All of this results in increased attention and sales for the label’s weekly single releases, and regular long-player albums, including Above & Beyond’s heavily promoted Group Therapy album from last year, and the annual Anjunabeats and Anjunabeats Worldwide compilations that showcase the label’s music in a mix CD format. In addition, there’s an array of branded merchandise that includes t-shirts, jumpers, posters, sweatbands and more. 

However, as a reflection of McGrath’s assertion that live income is vital in the current climate, Above & Beyond and the rest of the label’s roster are often relentlessly touring the globe. Trance Around The World means Anjunabeats’ reach knows no global boundaries; last year Above & Beyond played more 140 shows across 40 different countries, typically with several other artists from the label in tow as support acts, and many of these shows took the form of one of their own branded Group Therapy events in support of the new album. 

On top of this, Anjunabeats hosts branded Group Therapy stages at some of the world’s most successful festivals, including Tomorrowland in Belgium, Dance Valley in Holland, and Electric Zoo in New York, which sees them playing to crowds upwards of tens of thousands. Touring opportunities for the label’s other artists have also proved exhaustive, with one of the label’s star producers Mat Zo currently underway on a 30-date tour of the USA, for example. 

Though if all of this appears lucrative, McGrath is also careful to emphasize that none of these opportunities comes easy for independent labels. “Gone are the days where you could just sign an artist with a bit of talent, build his name up a bit and put out a piece of vinyl with his name on it while he’s peaking, and then watch the cash roll in.” 

Artists need to work harder to promote themselves, and this puts an otherwise talented artist, who might be less than social media savvy, at a distinct disadvantage. “Is it a good thing they’re lost or ignored because they don’t have enough Facebook followers, or they don’t want to tour, even though their music might be the best anyone has ever heard? I’m not entirely sure; but it’s kind of the way things are.”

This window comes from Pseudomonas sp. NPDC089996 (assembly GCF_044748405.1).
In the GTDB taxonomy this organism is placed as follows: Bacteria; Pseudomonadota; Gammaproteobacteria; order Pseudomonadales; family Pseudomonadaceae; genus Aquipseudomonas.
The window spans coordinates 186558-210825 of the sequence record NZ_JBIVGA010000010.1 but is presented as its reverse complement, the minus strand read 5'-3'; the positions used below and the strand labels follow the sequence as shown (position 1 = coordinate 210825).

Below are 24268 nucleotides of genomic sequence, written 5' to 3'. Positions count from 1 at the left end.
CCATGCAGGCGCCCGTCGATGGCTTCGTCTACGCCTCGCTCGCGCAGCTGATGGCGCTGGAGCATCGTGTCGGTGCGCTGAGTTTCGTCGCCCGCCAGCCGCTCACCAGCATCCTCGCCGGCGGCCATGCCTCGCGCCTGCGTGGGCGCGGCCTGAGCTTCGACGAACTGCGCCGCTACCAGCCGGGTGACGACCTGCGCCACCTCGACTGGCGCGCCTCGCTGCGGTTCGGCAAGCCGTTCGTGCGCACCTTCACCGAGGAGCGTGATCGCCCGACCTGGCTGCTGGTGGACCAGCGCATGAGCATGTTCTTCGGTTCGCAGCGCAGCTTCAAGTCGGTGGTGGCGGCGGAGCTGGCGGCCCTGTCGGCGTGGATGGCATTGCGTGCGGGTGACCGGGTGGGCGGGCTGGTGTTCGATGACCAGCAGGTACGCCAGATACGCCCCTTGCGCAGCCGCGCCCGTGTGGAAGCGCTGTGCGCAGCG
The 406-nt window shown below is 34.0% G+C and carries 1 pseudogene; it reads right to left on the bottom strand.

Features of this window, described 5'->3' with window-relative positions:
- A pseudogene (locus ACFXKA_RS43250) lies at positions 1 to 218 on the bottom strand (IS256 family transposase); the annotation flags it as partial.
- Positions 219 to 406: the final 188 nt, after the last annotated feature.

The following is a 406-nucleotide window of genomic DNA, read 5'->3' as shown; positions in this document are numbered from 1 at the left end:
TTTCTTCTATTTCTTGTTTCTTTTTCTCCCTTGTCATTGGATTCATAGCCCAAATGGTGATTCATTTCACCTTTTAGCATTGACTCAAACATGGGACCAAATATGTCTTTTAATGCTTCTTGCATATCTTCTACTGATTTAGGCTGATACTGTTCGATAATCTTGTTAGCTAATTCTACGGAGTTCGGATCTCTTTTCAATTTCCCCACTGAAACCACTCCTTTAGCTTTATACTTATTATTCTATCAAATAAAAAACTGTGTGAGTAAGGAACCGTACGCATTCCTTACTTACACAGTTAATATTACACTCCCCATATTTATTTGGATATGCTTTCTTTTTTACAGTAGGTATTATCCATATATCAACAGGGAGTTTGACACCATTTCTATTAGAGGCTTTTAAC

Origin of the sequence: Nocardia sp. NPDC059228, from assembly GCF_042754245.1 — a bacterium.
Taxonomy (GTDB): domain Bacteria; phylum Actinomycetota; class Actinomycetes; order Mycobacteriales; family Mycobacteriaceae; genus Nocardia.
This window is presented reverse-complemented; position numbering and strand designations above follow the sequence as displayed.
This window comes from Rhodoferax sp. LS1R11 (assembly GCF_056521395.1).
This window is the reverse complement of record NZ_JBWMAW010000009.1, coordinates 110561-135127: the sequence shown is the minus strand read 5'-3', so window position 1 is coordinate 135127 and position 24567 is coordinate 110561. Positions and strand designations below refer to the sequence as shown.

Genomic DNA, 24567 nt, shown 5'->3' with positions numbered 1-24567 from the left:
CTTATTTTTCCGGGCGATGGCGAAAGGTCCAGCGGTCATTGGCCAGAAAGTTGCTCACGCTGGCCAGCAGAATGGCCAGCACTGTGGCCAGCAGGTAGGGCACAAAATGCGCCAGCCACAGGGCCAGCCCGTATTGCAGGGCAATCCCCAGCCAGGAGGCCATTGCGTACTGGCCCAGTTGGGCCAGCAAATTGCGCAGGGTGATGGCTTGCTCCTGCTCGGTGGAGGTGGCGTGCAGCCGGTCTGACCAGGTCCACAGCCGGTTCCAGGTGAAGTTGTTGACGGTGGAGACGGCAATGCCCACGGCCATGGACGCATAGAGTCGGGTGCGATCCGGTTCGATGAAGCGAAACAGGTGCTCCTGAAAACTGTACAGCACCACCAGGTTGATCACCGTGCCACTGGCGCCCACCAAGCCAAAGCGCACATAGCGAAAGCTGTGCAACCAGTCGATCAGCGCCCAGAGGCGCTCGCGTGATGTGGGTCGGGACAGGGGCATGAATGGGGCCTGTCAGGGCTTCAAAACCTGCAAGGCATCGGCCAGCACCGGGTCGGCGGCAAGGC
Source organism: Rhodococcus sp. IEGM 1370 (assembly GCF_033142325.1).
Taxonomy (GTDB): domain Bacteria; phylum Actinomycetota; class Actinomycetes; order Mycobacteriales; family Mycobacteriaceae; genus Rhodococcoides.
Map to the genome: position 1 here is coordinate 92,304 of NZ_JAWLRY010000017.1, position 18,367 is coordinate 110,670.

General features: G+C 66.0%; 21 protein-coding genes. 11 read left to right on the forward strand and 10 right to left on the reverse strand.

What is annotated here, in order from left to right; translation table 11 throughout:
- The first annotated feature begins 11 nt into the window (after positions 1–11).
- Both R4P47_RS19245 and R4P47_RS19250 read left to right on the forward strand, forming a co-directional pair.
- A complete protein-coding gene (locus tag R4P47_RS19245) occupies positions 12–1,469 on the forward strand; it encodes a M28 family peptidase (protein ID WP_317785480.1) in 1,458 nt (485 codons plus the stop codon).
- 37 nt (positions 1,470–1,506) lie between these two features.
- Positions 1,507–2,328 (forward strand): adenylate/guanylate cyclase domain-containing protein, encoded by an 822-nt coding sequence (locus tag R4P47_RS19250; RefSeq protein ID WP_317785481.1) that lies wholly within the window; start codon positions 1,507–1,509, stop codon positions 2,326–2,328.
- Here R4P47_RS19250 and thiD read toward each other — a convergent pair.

These are the pros and cons of a restructured industry, and it again emphasizes the important role an independent label can play. “As a label, you need to learn to play that as best you can, and I guess that is one of the reasons why people do come to us.”

Listening to the Future 

If dance music’s independents have proved adept at responding to shifting ground, all signs indicate they’ll need to continue to do so, as the industry framework continues to rapidly evolve. Producer Matt Thomas says he’s witnessed dramatic changes in just the past few years alone, when it comes to the value attached to artistic output. 

“It’s reflective of the whole Facebook culture, that steady stream of activity running past your eyes all the time,” he says. “If you have a YouTube link, there’s no need to own 90 per cent of the music you’re hearing. There used to be a paradigm where you could make a fantastic tune, and rest on the laurels of that for a while. These days though, records have their day really quickly. There’s a living to be made in the studio, but you had better be prolific.” 

Rae from FMC says the industry is still looking for a long-term solution in the digital era. His organization has championed industry-wide consultation that would see the traditionally underrepresented independent stakeholders given a louder voice, to help negotiate a policy solution to adjust business models and copyright laws to make more sense in the new environment. His central criticism of ACTA is that it was drawn up in the dark with a lack of transparency, with the likes of the RIAA allowed a disproportionate influence. 

It’s part of a overall story of the larger end of town effectively trying to hit the net really hard with a big hammer. “The traditional industry trade organizations and lobby groups will put tons of cash and capital into trying to get the law to bend their way. This can have adverse repercussions on freedom of expression as well as development of future business models.”
The FMC asserts that at the end of the day, the ultimate goal should be to ensure artists are worth investing in. “As we rise from the ashes of Music Industry 1.0, it’ll have to be more artist centric. That’s the only way it’ll be sustainable. I sometimes question the real motives of the traditional players, because I don’t think they’re necessarily aligned with the artists at this point.” 

“Again, to champion the independent sector, I feel I can paint with a broad brush and say historically they’ve been more supportive of artists, because they’re closer to the ground.”